Still, Bonaire is about shore diving. At Willenstoren Lighthouse at the southern tip the surf can be wicked, but this day it was mild and the visibility was 100 feet. Here, going no deeper than 80 feet, I saw green and hawksbill turtles and large Cubera Snappers. This reef is completely different from the west side; here I enjoy drifting in the surge to the hypnotic sea fans.

At Pink Beach I went to 115 feet to find a longlure frogfish Bowker staff member Kitty Handschuh described. I watched it engulf a juvenile wrasse -- well, I saw a blur, and before you could kiss your wrasse goodbye, it was gone. An eagle ray swam within thirty feet. Heading back to the beach I watched a six-foot bluespotted cornetfish (not a trumpet fish, mind you) at a cleaning station. In four feet of water, I saw what looked like a ping-pong ball. I pulled it down; it was a ping pong ball. I stood up in the midst of a topless ping-pong game -- must have been one of those new European sports. We all got a good laugh.

Another splendid dive is the Mairi Bhan (the Windjammer Wreck). Carrying my deco bottle, I dropped to 204 feet, worked my way up the ship to 145 feet, and spent 44 minutes in decompression as I worked my way up the reef -- all told, 81 minutes. Swimming the interior of the hull, looking out through the ribs, I saw a hundred horse eye jacks and a school of mackerel scad. The top of the wreck is a riot of sponges, clams, and wire coral, with cherub fish and bicolor, dusky, and longfin damsels by the thousands. On the flats were beautiful sargassum triggers. A green turtle with a 3-foot-plus shell took off like a bat out of hell, perhaps catching a whiff of my wetsuit, which after three weeks could stand by itself. So large was a ďhammerheadĒ rainbow parrot that the wash from its pectorals was like the prop wash from a freighter. Moving up through the sand chute, I came across a purple-crowed sea goddess and lettuce leaf sea slugs by the hundreds. (Water ran about 80-84į, but deep down it hit 76, while vis jumped to 150 feet.)

Red Slave Huts has a forest of soft corals, sand flats, and a steeply sloping wall. I did a 85-minute dive to 61 feet, where I watched cherub fish, a herd of blue parrots, a three-foot dog snapper, and a pair of hawksbill turtles. They made several tight circles, following each other nose to tail as if they were buttsniffing dogs. I came across fields of garden eels weaving in the sand, four large spotfin scorpionfish, and an octopus in its den.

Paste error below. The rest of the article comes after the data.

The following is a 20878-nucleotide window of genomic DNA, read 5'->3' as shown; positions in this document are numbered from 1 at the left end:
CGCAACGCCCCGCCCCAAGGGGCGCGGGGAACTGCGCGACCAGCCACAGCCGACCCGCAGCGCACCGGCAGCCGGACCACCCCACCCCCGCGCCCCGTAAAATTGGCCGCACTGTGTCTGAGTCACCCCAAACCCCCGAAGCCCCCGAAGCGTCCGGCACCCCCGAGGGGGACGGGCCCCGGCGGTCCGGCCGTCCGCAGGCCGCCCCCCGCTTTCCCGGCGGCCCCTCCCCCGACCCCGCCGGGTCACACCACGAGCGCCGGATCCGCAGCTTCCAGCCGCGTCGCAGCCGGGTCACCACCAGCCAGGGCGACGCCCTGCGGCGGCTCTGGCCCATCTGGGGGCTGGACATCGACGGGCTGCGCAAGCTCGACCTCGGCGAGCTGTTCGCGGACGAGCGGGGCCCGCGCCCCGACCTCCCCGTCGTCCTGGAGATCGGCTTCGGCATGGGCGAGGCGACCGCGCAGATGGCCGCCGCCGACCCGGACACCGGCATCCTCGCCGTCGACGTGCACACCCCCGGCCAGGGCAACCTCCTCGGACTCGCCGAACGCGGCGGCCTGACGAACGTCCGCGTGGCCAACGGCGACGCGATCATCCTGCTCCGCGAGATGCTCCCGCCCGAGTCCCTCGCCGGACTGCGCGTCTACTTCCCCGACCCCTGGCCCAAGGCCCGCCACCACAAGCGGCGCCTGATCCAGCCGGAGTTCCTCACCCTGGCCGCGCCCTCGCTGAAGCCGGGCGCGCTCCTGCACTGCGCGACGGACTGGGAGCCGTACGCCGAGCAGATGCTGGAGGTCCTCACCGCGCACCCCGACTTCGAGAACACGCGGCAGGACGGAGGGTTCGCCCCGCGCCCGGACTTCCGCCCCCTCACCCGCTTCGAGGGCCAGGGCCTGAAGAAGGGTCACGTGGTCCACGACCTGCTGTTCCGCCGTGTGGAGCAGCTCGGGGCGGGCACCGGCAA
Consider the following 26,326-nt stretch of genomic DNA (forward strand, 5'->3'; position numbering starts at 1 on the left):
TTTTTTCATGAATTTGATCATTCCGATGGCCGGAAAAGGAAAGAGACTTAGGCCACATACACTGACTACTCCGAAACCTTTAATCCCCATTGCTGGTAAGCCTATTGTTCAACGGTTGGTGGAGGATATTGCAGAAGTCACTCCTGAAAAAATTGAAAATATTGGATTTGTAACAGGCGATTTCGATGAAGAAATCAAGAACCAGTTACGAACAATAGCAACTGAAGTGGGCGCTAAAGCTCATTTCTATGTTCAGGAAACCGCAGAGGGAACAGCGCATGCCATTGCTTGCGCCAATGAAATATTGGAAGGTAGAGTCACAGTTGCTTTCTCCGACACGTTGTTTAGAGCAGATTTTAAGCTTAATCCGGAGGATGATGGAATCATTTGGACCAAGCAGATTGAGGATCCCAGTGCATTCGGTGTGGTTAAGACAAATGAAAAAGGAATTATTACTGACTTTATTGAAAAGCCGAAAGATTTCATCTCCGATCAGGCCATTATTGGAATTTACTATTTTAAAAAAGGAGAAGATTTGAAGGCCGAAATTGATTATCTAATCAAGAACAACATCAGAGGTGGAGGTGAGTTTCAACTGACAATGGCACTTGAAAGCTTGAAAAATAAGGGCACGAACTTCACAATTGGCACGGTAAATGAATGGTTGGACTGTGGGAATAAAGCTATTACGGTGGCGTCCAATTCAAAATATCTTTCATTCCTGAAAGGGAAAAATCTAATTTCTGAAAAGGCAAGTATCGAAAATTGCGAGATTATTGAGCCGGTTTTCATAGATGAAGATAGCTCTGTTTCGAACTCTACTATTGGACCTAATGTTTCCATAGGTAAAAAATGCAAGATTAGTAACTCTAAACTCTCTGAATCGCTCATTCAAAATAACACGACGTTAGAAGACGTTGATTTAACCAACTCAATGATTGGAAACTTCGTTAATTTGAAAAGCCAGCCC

At Toriís Reef youíll find everything -- if you know where to look. I did a 98- minute dive to 155 feet, where vis approached 100 feet. Down deep there were sargassum triggers and a queen trigger that looked like it had been made up by Tammy Faye Baker. I searched for two lined sea horses I had seen on earlier dives, but they had either ridden off or been taken by rustlers. Along the patch reef I found some sort of shell eating a flamingo tongue (the mollusk, that is), while a foot away a large Atlantic deer cowrie sneaked away and a chain moray eel wriggled past. A large eagle ray rooted in the sand like a pig in muck.

Even if youíre an experienced diver, consider hiring U.S. expat Barry Gassert, who owns the Sandwich Factory. Heís an excellent guide and will take you to the east side, where, he says, California divers or those with surf-entry experience are most comfortable. (Currents come and go and are stronger on the extremes of the island.) We did two 60-minute dives to 80 feet amid stunning scenery and 100-foot vis. I saw a huge green turtle, four southern sting rays (one being cleaned), mushroom scorpionfish, harlequin pipefish, and a three-foot Nassau grouper. Half-adozen brown sponges were big enough to double for pianos. The entry is a 10-15 foot stride, the exit on tough ironshore.

While Bonaire is a fish photographerís dream, donít expect big fish other than what Iíve mentioned. Iíve seen mantas twice, nurse sharks, reef sharks, and an occasional blacktip shark, mostly on the east side. Unless youíre sharp-eyed, when you dive without a guide you may miss the seahorses, the angler fish, the scorpion fish, the island gobies, blind shrimp, and other well-disguised or small critters, then go home saying that only commoners swim there. And one other note about the diving: there are caves inland. I canít tell you anything about them other than the fact that I met two Americans toting doubles whoíd been hired by the government to explore them.